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CATHERINE Zeta-Jones described her honorary freedom of the city and county of Swansea as “an incredible honour”, and pledged to continue her ambassadorial role for her “wonderful home town”.

The Oscar winner paid tribute to her family, friends and various mentors and teachers from her early days at a packed Guildhall.

Swansea had rolled out the red carpet for the arrival of Ms Zeta-Jones, who was flanked by her husband Michael Douglas and their son Dylan.

Inside the Guildhall, council leader Rob Stewart said the actor needed no introduction, but went on to list some of her early achievements.

He said: “It was no suprise that Hollywood woud soon beckon for Catherine.”

Cllr Stewart, who was followed by other party leaders, said it was great to confer the honorary freedom at a time when Swansea was paying tribute to its famous sons and daughters in celebration of 50 years as a city.

“Catherine, you are our famous daughter,” he said.

Ms Zeta Jones said: “It’s just a real honour for me today to be with you in Swansea to receive this incredible honour.

“I am humbled and very touched by your words and those acknowledgements.

“I would not be here if it was not for Swansea.”

She paid tribute to the “unconditional love” of her family, who “always drew me home so I could be ordinary Catherine”.

She also had warm words for her old dance teacher, Hazel Johnson, who “taught me everything I know”.

Ms Zeta-Jones said her husband and their children, Dylan and Carys, loved coming back to Wales’ second city.

It emerged that she was only the second woman to be conferred the honorary freedom of Swansea in 130 years, the other being opera singer Adelina Patti.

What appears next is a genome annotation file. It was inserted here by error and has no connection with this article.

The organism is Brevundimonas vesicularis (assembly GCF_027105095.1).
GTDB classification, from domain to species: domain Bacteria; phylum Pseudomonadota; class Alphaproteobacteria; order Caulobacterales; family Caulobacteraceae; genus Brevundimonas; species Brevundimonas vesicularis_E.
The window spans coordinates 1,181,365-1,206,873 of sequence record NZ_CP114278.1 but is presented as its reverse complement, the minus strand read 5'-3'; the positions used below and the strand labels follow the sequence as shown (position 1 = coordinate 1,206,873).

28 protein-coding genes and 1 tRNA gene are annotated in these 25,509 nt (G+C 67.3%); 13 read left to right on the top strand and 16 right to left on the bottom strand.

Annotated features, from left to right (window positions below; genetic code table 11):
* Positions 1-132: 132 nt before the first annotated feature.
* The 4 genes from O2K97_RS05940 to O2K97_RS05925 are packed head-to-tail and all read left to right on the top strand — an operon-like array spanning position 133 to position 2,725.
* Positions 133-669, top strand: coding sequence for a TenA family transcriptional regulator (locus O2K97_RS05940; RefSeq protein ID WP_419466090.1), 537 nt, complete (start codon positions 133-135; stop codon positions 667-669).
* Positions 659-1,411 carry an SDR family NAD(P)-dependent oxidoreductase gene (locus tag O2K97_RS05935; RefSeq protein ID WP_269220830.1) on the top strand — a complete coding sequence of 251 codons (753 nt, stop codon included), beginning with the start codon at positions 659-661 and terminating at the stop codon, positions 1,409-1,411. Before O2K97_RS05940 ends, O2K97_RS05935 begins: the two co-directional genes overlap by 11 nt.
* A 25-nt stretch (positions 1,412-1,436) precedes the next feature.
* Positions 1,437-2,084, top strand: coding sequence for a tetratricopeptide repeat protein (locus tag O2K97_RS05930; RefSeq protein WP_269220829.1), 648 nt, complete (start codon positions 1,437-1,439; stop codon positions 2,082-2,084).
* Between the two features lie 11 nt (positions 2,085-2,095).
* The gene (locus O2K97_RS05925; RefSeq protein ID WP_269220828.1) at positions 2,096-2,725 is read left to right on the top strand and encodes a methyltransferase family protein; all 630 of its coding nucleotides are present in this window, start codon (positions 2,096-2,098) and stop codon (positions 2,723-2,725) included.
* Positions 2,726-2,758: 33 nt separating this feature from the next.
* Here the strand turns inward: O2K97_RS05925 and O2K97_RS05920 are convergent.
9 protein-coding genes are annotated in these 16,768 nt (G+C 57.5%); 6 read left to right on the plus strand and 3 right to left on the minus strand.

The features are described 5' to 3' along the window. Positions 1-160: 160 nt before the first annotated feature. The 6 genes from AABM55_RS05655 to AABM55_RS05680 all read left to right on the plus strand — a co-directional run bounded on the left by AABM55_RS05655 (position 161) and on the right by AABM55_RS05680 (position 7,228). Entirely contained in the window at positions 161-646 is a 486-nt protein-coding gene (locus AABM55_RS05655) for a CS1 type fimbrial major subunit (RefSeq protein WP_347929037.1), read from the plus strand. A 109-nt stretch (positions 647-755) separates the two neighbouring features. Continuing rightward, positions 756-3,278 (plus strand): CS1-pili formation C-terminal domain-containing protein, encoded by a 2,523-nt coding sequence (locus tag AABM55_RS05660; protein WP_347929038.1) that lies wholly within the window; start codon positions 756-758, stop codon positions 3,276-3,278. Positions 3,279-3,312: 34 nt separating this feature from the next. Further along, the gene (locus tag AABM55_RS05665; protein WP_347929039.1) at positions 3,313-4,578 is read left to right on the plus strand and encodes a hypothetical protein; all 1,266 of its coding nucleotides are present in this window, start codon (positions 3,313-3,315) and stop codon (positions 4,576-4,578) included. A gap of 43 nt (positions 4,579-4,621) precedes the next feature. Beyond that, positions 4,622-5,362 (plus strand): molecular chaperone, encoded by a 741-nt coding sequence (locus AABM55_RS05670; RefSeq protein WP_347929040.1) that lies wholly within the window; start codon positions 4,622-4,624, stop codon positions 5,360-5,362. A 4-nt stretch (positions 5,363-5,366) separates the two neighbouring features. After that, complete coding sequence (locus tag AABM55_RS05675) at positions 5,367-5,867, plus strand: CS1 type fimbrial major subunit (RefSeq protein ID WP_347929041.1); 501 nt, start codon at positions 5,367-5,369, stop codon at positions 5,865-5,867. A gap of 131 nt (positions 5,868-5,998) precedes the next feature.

“I am particularly honoured that I am a rare woman to receive this honour,” she said.

“I will continue to be an ambassador for this wonderful home town. It’s very special and dear to my heart.”

The young Catherine starred in a West End production of Annie aged 9, was a national tap-dancing champion and said how indebted she was to her former head teacher at Dumbarton House School, Aled Thomas.

“From a very early age I was able to go off to London, knowing I was always welcome back at home to continue my studies,” she said.

She rose to small-screen stardom with The Darling Buds of May, also featuring David Jason, before big screen successes with the likes of The Mask of Zorro, Traffic, and Chicago, which earned her a best supporting actress Oscar in 2003.

The 49-year-old has also been commended for various charity roles, and was a key supporter of the former Longfields disability centre in West Cross.

In 2010 she was appointed CBE in the Queen’s Birthday Honours list for her services to the film industry and to charity.

Speaking after the ceremony, Ms Zeta-Jones said she felt like she’d never really left Swansea, despite spreading her wings early.

She elaborated on her youthful ambitions – the dance festivals at the age of four, the rehearsals with Gendros Amateur Dramatic Society, the first night at the city’s Grand Theatre.

“It was so memorable,” she said, referring to the Grand. “I can remember the smell – it was really smelly, but I liked it a lot!”

She said she and her husband were keen that schools promoted the arts – and said she would like to move behind the camera one day and direct in Swansea.

“It is something I aspire to,” she said.

New York-based Ms Zeta-Jones admitted that she felt a different person when she was in her home town.

“Definitely – I only have to get on the phone to Swansea!” she said.

“There is a public persona which actors have. It’s a protective barrier. It’s a performance, in a way.

“Behind closed doors, or in your home town, you are (different). It keeps you grounded.

“I’m spoilt when I come to Swansea – my mother makes a cup of tea every 20 minutes!”

Ms Zeta-Jones, whose parents Pat and Dai live in Mumbles, said she was partial to Joe’s Ice Cream and a portion of fish and chips from Dick Barton’s in West Cross.

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